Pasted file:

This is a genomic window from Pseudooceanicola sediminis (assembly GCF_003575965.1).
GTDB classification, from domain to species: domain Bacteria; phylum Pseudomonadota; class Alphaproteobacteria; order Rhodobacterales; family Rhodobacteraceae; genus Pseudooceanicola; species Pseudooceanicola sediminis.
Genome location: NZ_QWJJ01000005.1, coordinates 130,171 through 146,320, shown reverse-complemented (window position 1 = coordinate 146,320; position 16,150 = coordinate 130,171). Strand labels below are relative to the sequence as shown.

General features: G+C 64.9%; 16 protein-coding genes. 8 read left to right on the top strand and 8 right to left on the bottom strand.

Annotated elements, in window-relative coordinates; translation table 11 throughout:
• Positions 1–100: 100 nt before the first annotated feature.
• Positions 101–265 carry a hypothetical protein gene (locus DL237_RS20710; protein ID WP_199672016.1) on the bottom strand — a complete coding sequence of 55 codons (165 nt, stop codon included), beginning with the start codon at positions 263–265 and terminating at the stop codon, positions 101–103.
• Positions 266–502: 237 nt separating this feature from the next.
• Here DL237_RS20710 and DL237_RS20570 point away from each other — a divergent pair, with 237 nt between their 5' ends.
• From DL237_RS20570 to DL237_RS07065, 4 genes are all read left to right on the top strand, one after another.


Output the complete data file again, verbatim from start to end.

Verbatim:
This is a genomic window from Pseudooceanicola sediminis (assembly GCF_003575965.1).
GTDB classification, from domain to species: domain Bacteria; phylum Pseudomonadota; class Alphaproteobacteria; order Rhodobacterales; family Rhodobacteraceae; genus Pseudooceanicola; species Pseudooceanicola sediminis.
Genome location: NZ_QWJJ01000005.1, coordinates 130,171 through 146,320, shown reverse-complemented (window position 1 = coordinate 146,320; position 16,150 = coordinate 130,171). Strand labels below are relative to the sequence as shown.

General features: G+C 64.9%; 16 protein-coding genes. 8 read left to right on the top strand and 8 right to left on the bottom strand.

Annotated elements, in window-relative coordinates; translation table 11 throughout:
• Positions 1–100: 100 nt before the first annotated feature.
• Positions 101–265 carry a hypothetical protein gene (locus DL237_RS20710; protein ID WP_199672016.1) on the bottom strand — a complete coding sequence of 55 codons (165 nt, stop codon included), beginning with the start codon at positions 263–265 and terminating at the stop codon, positions 101–103.
• Positions 266–502: 237 nt separating this feature from the next.
• Here DL237_RS20710 and DL237_RS20570 point away from each other — a divergent pair, with 237 nt between their 5' ends.
• From DL237_RS20570 to DL237_RS07065, 4 genes are all read left to right on the top strand, one after another.